1 – oDesk
oDesk will forever be my favorite freelancing site because this is the one I first started getting work from. It has jobs for beginners to professionals, with clients and employees from all around the world. You’ll see plenty of low-budget jobs on here, but you can also find great clients who are willing to pay well.
How it works: Simply sign up for an account on the site, and you can browse through thousands of job postings. Search by category based on your skills, and fill out applications for anything you like. If you get interviewed or hired, you can track your hours or project status on oDesk and then get paid directly through the site.
- Fill out your entire profile, with samples and references. Clients may contact you about jobs, so you need to make your profile as enticing as possible.
- Take multiple tests. You will have to take the oDesk Readiness Test before you can apply for jobs, but then you should take others related to your skills. This shows clients what you can really do.
- Link a withdrawal option to your account. This takes a long time to set up, so you should get it going while you work on your first project.
- Include a cover letter for every job you apply to, just as if you were applying to a 9-to-5 gig.
- Request upfront payment. Without any experience or feedback on the site, no one is going to trust you to just give you their money.
- Get discouraged if you don’t get a job right away. You may have to take something cheaper than expected to gain experience and feedback.
- Forget to leave feedback after a project is complete. When you leave yours, your client’s will show up on your profile.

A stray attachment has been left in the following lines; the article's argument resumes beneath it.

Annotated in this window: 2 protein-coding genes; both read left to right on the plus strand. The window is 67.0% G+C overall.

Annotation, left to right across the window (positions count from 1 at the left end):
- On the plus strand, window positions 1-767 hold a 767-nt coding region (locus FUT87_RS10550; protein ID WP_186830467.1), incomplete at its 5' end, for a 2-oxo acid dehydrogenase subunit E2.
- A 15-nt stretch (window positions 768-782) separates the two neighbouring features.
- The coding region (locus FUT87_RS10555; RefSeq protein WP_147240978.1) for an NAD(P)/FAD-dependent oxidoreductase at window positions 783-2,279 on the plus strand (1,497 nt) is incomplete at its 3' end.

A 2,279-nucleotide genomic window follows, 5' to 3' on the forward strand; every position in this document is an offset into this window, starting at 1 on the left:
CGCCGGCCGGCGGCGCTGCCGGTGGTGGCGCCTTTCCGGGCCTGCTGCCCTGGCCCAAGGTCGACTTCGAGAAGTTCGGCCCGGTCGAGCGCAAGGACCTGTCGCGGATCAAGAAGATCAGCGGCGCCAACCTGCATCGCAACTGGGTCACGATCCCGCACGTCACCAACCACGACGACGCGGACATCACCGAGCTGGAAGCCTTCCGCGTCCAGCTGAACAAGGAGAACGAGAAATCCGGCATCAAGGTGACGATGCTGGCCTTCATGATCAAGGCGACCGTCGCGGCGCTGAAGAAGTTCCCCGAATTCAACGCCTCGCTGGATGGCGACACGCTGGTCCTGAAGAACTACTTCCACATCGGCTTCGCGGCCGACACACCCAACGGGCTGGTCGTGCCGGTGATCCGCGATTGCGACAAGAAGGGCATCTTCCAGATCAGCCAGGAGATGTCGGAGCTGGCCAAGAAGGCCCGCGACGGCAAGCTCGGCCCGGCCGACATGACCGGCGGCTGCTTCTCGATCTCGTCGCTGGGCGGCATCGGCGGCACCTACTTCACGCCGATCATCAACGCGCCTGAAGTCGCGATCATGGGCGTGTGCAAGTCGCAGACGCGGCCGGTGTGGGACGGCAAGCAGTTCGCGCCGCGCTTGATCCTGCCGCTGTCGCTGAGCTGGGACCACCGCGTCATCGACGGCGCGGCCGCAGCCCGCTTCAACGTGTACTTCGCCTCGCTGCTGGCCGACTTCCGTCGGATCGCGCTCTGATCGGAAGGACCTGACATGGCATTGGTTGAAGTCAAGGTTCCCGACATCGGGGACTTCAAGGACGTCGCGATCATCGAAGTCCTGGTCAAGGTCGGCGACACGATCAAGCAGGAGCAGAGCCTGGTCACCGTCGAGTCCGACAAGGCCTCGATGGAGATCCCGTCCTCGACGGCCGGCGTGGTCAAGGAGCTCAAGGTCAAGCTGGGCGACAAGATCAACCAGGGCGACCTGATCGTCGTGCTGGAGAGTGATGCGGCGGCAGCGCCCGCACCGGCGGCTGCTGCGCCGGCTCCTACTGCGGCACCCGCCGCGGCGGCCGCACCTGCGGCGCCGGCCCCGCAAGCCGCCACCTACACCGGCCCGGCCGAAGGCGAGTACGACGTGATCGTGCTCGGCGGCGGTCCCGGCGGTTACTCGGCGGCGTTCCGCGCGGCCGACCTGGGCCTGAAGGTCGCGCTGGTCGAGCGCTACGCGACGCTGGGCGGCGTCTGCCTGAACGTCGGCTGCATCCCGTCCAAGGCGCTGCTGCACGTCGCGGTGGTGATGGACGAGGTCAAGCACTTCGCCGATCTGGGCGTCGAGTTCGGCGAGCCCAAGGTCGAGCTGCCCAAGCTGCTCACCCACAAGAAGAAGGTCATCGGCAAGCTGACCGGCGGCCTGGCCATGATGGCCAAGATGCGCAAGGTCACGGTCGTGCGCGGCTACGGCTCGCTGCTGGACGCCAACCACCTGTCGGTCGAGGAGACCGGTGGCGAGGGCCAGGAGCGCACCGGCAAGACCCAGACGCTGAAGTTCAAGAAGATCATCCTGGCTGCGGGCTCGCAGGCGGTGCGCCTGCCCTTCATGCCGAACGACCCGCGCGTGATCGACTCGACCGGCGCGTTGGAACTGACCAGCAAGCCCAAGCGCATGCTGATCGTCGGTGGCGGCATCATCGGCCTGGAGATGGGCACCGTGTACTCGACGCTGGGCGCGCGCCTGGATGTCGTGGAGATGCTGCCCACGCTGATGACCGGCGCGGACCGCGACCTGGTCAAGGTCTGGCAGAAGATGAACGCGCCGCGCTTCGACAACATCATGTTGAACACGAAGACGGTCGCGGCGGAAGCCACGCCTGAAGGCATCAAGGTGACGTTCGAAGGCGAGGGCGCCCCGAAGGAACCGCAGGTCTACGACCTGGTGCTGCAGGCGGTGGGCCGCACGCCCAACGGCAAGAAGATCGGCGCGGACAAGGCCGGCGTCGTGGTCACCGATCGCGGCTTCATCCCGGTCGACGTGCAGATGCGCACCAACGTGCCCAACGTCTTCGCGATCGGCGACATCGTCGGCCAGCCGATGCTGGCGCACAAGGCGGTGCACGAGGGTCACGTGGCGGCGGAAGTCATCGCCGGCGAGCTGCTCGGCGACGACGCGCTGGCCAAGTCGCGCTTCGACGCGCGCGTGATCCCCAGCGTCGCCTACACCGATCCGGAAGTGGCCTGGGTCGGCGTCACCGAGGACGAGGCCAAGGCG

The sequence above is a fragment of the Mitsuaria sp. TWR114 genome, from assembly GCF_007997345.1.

- Be afraid to apply for something different. Some of the best jobs I’ve ever gotten were for topics I had to learn more about.
Final takeaway: oDesk is a great site to start off with, and it still provides steady income for the pros. I’ve stuck with it for four years for a reason. It works.
2 – Elance
I used Elance when I first started freelancing, but I stopped because I liked oDesk better. Nevertheless, this is a great alternative, with a huge assortment of job postings for all sorts of freelancers. If you find that oDesk doesn’t tickle your fancy, definitely give this site a try.
How it works: Sign up for an account and complete your profile. When you have the basics in place, you can browse through jobs and bid how much money you could realistically do the project for. If you beat the other applicants, either in skills or in pricing, the client will choose to work with you. Payment and project completion are all done through Elance.
- Look at the average proposal bid, located above the applicant list on each job. This will help you gauge what you might want to bid.
- Complete your profile entirely. The more people can see about your work, the more likely they are to hire you.
- Communicate with your clients. You’ll see your messages on your homepage, so this should be easy to keep track of.
- Set up your payment account. Whether it’s PayPal, a bank, or something else, you’ll have to wait a few days to use it.
- Get intimidated by the average bids. If they seem low, you still might get the job because of your experience.